Udated: Dec.16, 2001
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Neuroendocrinology Letters incl. Psychoneuroimmunology & Chronobiology

including Psychoneuroimmunology, Neuro
Reproductive Medicine, Chronobiology
and Human Ethology
ISSN 0172–780X

NEL VOL. 22 No. 6
Invited NEL Review

Sexual Brain Organization

2001; 22:403-410
pii: NEL220601R02

Genetic and Epigenetic Effects on Sexual Brain Organization Mediated by Sex Hormones*

Günter Dörner, Franziska Götz, Wolfgang Rohde, Andreas Plagemann, Rolf Lindner, Hartmut Peters & Zhara Ghanaati

sexual brain organization; genetic and epigenetic effects; enzyme deficiencies

Submitted: October 16, 2001
Accepted: October 22, 2001


Alterations of sex hormone levels during pre- or perinatal sexual brain organization - responsible for long-term changes of gonadotropin secretion, sexual orientation, and gender role behavior - can be caused by:

1. Genetic effects, i.e. mutations or polymorphisms of

a) 21-hydroxylase genes on chromosome 6,
b) b) 3ß-hydroxysteroid dehydrogenase genes in chromosome 1 or
c) c) X-chromosomal genes, and

2. Epigenetic effects, such as

a) stressful situations - especially in combination with mutations - and
b) endocrine disrupters, e.g. the pesticide DDT and its metabolites, which display estrogenic, anti-androgenic, and inhibitory effects on the enzyme 3ß-hydroxysteroid dehydrogenase leading to increased levels of dehydroepiandrosterone and its sulfate as precursors of endogenous androgens and estrogens.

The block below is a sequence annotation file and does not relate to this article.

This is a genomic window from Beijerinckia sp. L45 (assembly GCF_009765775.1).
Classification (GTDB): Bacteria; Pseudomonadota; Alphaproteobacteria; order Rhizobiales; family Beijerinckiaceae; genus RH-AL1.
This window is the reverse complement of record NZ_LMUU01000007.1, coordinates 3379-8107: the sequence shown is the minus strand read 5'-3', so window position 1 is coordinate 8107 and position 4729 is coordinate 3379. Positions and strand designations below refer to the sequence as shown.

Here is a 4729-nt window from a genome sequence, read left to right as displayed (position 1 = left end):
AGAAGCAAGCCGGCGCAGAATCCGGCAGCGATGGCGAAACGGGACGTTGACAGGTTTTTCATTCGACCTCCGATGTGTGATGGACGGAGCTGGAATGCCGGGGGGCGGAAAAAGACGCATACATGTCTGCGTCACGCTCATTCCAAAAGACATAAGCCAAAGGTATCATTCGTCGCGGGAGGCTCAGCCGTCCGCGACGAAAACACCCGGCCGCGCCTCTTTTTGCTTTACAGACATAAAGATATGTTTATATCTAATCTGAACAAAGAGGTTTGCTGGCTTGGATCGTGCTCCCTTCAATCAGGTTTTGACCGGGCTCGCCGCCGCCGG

In connection with the introduction and extensive use of the pesticide DDT, the following findings were obtained in subjects born before as compared to those born during this period:

1. The prevalence of patients with polycystic ovaries (PCO), idiopatic oligospermia (IO), and transsexualism (TS) increased significantly (about 3 - 4 fold).

2. Partial 21-hydroxylase deficiencies were observed in most patients with PCO and TS and some patients with IO born before this period.

3. In contrast, most patients with PCO and TS and several patients with IO born during the period of massive use of DDT displayed clearly increased plasma levels of dehydroepiandrosterone sulfate (DHEA-S) and DHEA-S/cortisol ratios suggesting partial 3ß-hydroxsteroid dehydrogenase (3ß-HSD) deficiencies. Interestingly enough, geneticists could not find any mutations of 3ß-HSD genes in such subjects. However, o,p´-DDT and/or its metabolite o,p´-DDD are strong inhibitors of 3ß-HSD, indicating their possible co-responsibility for such life-long ontogenetic alterations. Finally, some data suggest that endocrine disrupters may also be able to affect the development of sexual orientation.


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